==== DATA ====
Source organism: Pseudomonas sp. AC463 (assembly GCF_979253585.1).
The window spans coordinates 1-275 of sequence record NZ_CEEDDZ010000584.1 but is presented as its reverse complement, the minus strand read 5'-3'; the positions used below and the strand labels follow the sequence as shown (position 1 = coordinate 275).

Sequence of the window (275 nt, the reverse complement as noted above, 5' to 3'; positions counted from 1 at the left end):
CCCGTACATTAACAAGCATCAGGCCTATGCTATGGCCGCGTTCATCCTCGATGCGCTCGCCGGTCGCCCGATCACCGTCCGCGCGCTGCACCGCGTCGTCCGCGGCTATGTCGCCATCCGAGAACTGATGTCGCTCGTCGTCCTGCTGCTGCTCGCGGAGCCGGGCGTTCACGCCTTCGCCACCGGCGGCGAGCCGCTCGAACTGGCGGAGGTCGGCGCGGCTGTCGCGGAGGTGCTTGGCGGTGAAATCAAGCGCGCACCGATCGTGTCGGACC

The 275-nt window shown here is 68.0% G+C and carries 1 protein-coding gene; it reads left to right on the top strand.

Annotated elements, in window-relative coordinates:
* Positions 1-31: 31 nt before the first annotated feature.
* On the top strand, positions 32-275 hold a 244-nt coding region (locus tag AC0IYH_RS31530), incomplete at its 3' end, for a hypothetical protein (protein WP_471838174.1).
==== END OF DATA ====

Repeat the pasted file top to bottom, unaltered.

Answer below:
Source organism: Pseudomonas sp. AC463 (assembly GCF_979253585.1).
The window spans coordinates 1-275 of sequence record NZ_CEEDDZ010000584.1 but is presented as its reverse complement, the minus strand read 5'-3'; the positions used below and the strand labels follow the sequence as shown (position 1 = coordinate 275).

Sequence of the window (275 nt, the reverse complement as noted above, 5' to 3'; positions counted from 1 at the left end):
CCCGTACATTAACAAGCATCAGGCCTATGCTATGGCCGCGTTCATCCTCGATGCGCTCGCCGGTCGCCCGATCACCGTCCGCGCGCTGCACCGCGTCGTCCGCGGCTATGTCGCCATCCGAGAACTGATGTCGCTCGTCGTCCTGCTGCTGCTCGCGGAGCCGGGCGTTCACGCCTTCGCCACCGGCGGCGAGCCGCTCGAACTGGCGGAGGTCGGCGCGGCTGTCGCGGAGGTGCTTGGCGGTGAAATCAAGCGCGCACCGATCGTGTCGGACC

The 275-nt window shown here is 68.0% G+C and carries 1 protein-coding gene; it reads left to right on the top strand.

Annotated elements, in window-relative coordinates:
* Positions 1-31: 31 nt before the first annotated feature.
* On the top strand, positions 32-275 hold a 244-nt coding region (locus tag AC0IYH_RS31530), incomplete at its 3' end, for a hypothetical protein (protein WP_471838174.1).